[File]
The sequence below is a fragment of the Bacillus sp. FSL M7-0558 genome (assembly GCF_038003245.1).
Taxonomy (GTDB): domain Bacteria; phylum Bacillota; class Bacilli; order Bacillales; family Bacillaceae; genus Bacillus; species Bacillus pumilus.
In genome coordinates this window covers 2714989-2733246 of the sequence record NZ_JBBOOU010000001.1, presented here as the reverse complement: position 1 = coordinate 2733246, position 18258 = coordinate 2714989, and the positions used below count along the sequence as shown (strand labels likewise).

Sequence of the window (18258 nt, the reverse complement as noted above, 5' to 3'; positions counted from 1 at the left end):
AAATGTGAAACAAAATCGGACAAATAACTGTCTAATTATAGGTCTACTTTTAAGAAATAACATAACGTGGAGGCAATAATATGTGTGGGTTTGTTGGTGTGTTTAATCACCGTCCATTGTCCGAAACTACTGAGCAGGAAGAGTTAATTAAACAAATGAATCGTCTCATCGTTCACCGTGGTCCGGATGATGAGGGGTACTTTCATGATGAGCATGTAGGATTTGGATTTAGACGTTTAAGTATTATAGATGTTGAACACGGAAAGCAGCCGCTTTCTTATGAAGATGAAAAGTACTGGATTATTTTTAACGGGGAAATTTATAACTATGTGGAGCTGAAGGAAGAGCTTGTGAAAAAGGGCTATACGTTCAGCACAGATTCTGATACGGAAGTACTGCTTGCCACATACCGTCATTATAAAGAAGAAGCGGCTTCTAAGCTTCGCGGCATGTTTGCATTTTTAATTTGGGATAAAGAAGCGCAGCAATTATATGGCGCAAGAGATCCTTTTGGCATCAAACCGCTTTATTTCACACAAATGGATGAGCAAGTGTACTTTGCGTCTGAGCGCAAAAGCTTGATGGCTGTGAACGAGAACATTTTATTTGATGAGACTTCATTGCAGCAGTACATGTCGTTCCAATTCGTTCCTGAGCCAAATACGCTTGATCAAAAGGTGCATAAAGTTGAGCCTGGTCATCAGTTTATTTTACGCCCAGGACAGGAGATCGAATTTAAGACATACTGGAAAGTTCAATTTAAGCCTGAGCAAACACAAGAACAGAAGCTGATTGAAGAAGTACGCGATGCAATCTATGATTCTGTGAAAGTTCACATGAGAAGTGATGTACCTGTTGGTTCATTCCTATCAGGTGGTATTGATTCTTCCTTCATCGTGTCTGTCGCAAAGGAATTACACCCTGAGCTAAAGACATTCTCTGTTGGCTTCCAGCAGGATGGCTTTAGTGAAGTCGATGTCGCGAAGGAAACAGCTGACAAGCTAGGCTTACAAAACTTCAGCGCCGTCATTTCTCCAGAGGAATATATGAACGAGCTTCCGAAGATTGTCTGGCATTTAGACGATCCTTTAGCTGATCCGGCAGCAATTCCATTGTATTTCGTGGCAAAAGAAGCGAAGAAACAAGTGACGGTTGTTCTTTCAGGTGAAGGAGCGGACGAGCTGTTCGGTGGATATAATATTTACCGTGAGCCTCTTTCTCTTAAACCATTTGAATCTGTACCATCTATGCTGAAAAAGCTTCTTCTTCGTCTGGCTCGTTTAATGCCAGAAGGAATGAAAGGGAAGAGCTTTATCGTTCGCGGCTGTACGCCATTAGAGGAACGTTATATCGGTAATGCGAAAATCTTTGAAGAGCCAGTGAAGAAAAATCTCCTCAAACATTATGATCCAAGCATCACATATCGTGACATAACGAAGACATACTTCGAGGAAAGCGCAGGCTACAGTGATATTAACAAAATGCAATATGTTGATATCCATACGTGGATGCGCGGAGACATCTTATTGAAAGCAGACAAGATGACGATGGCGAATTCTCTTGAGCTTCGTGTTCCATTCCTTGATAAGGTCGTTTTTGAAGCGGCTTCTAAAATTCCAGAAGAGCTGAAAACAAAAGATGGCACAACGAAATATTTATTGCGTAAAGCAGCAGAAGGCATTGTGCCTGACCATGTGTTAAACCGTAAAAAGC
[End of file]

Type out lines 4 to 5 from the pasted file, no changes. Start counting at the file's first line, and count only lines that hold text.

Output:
Sequence of the window (18258 nt, the reverse complement as noted above, 5' to 3'; positions counted from 1 at the left end):
AAATGTGAAACAAAATCGGACAAATAACTGTCTAATTATAGGTCTACTTTTAAGAAATAACATAACGTGGAGGCAATAATATGTGTGGGTTTGTTGGTGTGTTTAATCACCGTCCATTGTCCGAAACTACTGAGCAGGAAGAGTTAATTAAACAAATGAATCGTCTCATCGTTCACCGTGGTCCGGATGATGAGGGGTACTTTCATGATGAGCATGTAGGATTTGGATTTAGACGTTTAAGTATTATAGATGTTGAACACGGAAAGCAGCCGCTTTCTTATGAAGATGAAAAGTACTGGATTATTTTTAACGGGGAAATTTATAACTATGTGGAGCTGAAGGAAGAGCTTGTGAAAAAGGGCTATACGTTCAGCACAGATTCTGATACGGAAGTACTGCTTGCCACATACCGTCATTATAAAGAAGAAGCGGCTTCTAAGCTTCGCGGCATGTTTGCATTTTTAATTTGGGATAAAGAAGCGCAGCAATTATATGGCGCAAGAGATCCTTTTGGCATCAAACCGCTTTATTTCACACAAATGGATGAGCAAGTGTACTTTGCGTCTGAGCGCAAAAGCTTGATGGCTGTGAACGAGAACATTTTATTTGATGAGACTTCATTGCAGCAGTACATGTCGTTCCAATTCGTTCCTGAGCCAAATACGCTTGATCAAAAGGTGCATAAAGTTGAGCCTGGTCATCAGTTTATTTTACGCCCAGGACAGGAGATCGAATTTAAGACATACTGGAAAGTTCAATTTAAGCCTGAGCAAACACAAGAACAGAAGCTGATTGAAGAAGTACGCGATGCAATCTATGATTCTGTGAAAGTTCACATGAGAAGTGATGTACCTGTTGGTTCATTCCTATCAGGTGGTATTGATTCTTCCTTCATCGTGTCTGTCGCAAAGGAATTACACCCTGAGCTAAAGACATTCTCTGTTGGCTTCCAGCAGGATGGCTTTAGTGAAGTCGATGTCGCGAAGGAAACAGCTGACAAGCTAGGCTTACAAAACTTCAGCGCCGTCATTTCTCCAGAGGAATATATGAACGAGCTTCCGAAGATTGTCTGGCATTTAGACGATCCTTTAGCTGATCCGGCAGCAATTCCATTGTATTTCGTGGCAAAAGAAGCGAAGAAACAAGTGACGGTTGTTCTTTCAGGTGAAGGAGCGGACGAGCTGTTCGGTGGATATAATATTTACCGTGAGCCTCTTTCTCTTAAACCATTTGAATCTGTACCATCTATGCTGAAAAAGCTTCTTCTTCGTCTGGCTCGTTTAATGCCAGAAGGAATGAAAGGGAAGAGCTTTATCGTTCGCGGCTGTACGCCATTAGAGGAACGTTATATCGGTAATGCGAAAATCTTTGAAGAGCCAGTGAAGAAAAATCTCCTCAAACATTATGATCCAAGCATCACATATCGTGACATAACGAAGACATACTTCGAGGAAAGCGCAGGCTACAGTGATATTAACAAAATGCAATATGTTGATATCCATACGTGGATGCGCGGAGACATCTTATTGAAAGCAGACAAGATGACGATGGCGAATTCTCTTGAGCTTCGTGTTCCATTCCTTGATAAGGTCGTTTTTGAAGCGGCTTCTAAAATTCCAGAAGAGCTGAAAACAAAAGATGGCACAACGAAATATTTATTGCGTAAAGCAGCAGAAGGCATTGTGCCTGACCATGTGTTAAACCGTAAAAAGC